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In co-operation with the UKSH and the company CRC Kiel, clinical studies OSTEOGEO (100 post-menopausal women) and "Peak Bone" (30 healthy pre-menopausal women) were conducted. Additional women suffering from osteoporosis were found. This was to be expected due to the detection of calcium loss already at earlier stages and the observation of the whole skeleton. Values above the threshold indicate a balanced calcium balance and no osteoporosis. Values below the threshold indicate osteoporosis, a DXA measurement may be recommended to determine the current bone density.
Advantages compared to DXA bone density measurement:
How does the analysis procedure work?
Calcium (Ca++) occurs in food in isotopes of different weights, e.g. 42Ca or 44Ca. Isotopes react chemically in the same way, but have different weights. The calcium isotopes are stable and not radioactive.
Ca isotope values in blood and serum are plotted with their corresponding mean values for diet, faeces and calculated mean value for bone. There is no statistical difference in Ca isotope levels between the two groups in relation to diet (p = 0.3) or faeces (p = 0.6). However, women suffering from DXA-diagnosed osteoporosis showed significantly lower δ44/42Ca (serum) (p = 0.001) and δ44/42Ca(urine) (p = 0.004) values than women without osteoporosis.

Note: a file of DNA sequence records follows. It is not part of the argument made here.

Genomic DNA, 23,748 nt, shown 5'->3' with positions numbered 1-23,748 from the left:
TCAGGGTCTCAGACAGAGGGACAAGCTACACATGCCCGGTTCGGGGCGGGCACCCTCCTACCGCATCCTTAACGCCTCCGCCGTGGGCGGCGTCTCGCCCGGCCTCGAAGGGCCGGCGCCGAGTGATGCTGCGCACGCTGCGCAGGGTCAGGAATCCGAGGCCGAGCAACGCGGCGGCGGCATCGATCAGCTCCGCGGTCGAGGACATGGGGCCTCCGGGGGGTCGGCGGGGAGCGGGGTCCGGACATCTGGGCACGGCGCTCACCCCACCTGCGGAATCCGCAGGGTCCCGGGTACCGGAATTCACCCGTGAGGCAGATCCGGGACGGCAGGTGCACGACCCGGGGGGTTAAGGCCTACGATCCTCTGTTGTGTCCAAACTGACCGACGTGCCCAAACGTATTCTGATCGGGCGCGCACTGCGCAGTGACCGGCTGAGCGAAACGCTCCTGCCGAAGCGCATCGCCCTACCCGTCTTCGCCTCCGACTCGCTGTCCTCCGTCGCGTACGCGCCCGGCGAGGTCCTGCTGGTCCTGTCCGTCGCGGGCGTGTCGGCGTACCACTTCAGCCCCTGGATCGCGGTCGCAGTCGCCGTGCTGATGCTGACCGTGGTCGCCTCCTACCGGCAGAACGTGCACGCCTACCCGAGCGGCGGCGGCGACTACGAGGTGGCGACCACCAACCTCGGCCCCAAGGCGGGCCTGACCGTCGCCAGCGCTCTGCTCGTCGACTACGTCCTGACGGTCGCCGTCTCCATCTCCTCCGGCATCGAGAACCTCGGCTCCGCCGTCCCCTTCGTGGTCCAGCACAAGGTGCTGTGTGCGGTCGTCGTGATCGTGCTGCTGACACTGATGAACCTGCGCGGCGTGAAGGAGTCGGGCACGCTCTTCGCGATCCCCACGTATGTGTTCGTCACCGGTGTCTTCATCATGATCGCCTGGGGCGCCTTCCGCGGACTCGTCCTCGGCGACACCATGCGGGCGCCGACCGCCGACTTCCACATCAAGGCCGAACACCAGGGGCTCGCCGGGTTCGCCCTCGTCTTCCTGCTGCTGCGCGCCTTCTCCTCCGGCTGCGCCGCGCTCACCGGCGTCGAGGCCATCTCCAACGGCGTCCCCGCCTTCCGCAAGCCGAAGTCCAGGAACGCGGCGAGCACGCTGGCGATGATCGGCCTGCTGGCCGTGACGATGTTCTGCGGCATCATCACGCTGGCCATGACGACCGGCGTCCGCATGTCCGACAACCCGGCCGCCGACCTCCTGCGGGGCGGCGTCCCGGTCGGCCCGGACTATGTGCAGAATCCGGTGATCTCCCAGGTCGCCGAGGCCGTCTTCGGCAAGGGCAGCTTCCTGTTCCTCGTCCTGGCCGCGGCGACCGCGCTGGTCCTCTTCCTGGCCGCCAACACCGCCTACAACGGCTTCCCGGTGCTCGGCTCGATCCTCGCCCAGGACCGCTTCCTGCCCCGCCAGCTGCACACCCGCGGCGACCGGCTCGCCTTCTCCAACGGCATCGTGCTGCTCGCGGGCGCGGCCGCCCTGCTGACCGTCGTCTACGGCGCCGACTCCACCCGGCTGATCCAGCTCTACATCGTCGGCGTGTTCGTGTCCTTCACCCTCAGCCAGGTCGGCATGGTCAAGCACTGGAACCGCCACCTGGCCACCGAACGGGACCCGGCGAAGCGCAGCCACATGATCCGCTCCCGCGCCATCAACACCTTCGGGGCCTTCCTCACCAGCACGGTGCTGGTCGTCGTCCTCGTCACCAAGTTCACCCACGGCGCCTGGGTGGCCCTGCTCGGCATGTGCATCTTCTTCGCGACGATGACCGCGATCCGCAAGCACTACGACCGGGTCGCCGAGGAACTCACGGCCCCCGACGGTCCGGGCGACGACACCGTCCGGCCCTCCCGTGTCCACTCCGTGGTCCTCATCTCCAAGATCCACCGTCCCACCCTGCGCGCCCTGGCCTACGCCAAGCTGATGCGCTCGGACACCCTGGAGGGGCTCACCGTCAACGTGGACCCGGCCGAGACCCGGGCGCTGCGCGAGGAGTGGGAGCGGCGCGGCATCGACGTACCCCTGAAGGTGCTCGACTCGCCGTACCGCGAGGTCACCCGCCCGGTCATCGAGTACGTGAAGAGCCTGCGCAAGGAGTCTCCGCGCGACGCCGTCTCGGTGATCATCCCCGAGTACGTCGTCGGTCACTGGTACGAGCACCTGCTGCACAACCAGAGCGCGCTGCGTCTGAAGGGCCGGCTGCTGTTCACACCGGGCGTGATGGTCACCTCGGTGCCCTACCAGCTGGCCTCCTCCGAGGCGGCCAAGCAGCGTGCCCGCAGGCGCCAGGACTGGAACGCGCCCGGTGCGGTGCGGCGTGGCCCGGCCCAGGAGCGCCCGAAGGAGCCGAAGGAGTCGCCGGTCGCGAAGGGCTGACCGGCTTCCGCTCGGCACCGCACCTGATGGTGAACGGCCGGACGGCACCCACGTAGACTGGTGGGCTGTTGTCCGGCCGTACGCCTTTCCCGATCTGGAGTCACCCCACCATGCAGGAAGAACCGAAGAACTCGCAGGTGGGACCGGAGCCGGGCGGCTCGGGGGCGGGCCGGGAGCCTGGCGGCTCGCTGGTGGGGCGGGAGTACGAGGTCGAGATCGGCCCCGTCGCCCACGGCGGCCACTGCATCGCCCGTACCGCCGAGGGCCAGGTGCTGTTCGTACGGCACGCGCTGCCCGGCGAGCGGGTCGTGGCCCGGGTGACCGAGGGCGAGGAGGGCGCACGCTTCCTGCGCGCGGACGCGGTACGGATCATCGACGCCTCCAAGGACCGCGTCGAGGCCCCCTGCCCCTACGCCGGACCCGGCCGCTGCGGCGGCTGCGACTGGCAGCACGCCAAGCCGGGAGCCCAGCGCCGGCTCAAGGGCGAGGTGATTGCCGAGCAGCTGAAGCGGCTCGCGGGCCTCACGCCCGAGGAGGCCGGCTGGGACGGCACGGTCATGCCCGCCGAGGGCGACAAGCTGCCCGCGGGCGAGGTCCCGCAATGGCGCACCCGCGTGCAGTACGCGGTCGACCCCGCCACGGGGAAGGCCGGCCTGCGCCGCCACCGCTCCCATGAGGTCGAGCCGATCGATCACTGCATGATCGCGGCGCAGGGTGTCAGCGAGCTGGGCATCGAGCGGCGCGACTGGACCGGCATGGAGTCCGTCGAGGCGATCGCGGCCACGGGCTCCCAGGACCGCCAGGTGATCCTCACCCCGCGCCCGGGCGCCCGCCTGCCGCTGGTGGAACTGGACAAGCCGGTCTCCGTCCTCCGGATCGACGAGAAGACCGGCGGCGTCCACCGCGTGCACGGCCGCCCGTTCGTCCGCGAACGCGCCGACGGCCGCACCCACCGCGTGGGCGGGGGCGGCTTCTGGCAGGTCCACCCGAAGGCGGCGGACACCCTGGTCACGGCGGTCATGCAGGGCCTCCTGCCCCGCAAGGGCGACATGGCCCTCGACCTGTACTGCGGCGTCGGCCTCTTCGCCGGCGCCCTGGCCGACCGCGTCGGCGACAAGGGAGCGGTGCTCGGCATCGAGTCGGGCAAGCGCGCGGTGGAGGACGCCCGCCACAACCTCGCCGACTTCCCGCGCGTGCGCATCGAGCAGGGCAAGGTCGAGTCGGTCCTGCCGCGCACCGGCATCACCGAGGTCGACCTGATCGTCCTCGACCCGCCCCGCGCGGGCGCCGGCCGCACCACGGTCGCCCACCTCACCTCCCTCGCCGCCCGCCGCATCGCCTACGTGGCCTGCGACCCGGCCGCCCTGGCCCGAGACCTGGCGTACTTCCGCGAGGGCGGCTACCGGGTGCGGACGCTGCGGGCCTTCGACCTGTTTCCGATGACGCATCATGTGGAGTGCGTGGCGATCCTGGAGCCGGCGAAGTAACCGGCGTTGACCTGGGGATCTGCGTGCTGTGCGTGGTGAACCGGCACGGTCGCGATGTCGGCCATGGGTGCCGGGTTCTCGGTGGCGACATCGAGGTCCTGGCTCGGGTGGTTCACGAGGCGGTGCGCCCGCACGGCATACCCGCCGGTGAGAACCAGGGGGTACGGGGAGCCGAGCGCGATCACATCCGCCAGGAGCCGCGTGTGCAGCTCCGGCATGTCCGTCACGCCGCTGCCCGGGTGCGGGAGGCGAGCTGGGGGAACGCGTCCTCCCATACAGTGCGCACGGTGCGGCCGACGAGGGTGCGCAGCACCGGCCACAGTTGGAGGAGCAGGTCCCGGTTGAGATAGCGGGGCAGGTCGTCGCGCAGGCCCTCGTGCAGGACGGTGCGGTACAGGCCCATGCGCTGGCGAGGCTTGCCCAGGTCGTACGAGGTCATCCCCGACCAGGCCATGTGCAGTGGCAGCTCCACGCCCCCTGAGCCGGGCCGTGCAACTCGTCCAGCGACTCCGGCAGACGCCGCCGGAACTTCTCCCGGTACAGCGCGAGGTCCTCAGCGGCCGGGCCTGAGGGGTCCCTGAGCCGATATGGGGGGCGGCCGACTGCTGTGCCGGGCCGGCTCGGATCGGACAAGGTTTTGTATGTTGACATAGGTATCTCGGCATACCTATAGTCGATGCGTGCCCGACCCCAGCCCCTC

The 42Ca/44Ca (δ44/42Ca) ratio can be used to conclude whether bone is built up or broken down. The measurement reflects the calcium build-up/loss, which can be converted into grams/day. We will add the algorithm here shortly.
Light Ca isotopes undergo chemical reactions faster than heavy ones and accumulate at the end of the process (in humans in the bone). Because light Ca isotopes react more quickly, light Ca isotopes (42Ca) are predominantly incorporated during bone formation.
If more light Ca isotopes are incorporated in the bone, more heavy Ca isotopes (44Ca) remain in the blood/urine. This can be measured with our new method. When bone substance is broken down (e.g. osteoporosis), the reverse happens. More light Ca isotopes are released from the bone into the blood/urine. This can also be measured. The graph shows the differences in the calcium isotope marker (CIM) in different materials in healthy people and people with osteoporosis.
- 2ml serum and
- 10ml morning urine (acidified) and
- Completed medical history form with the patient's declaration of consent for the scientific use of the patient data for the purpose of further development.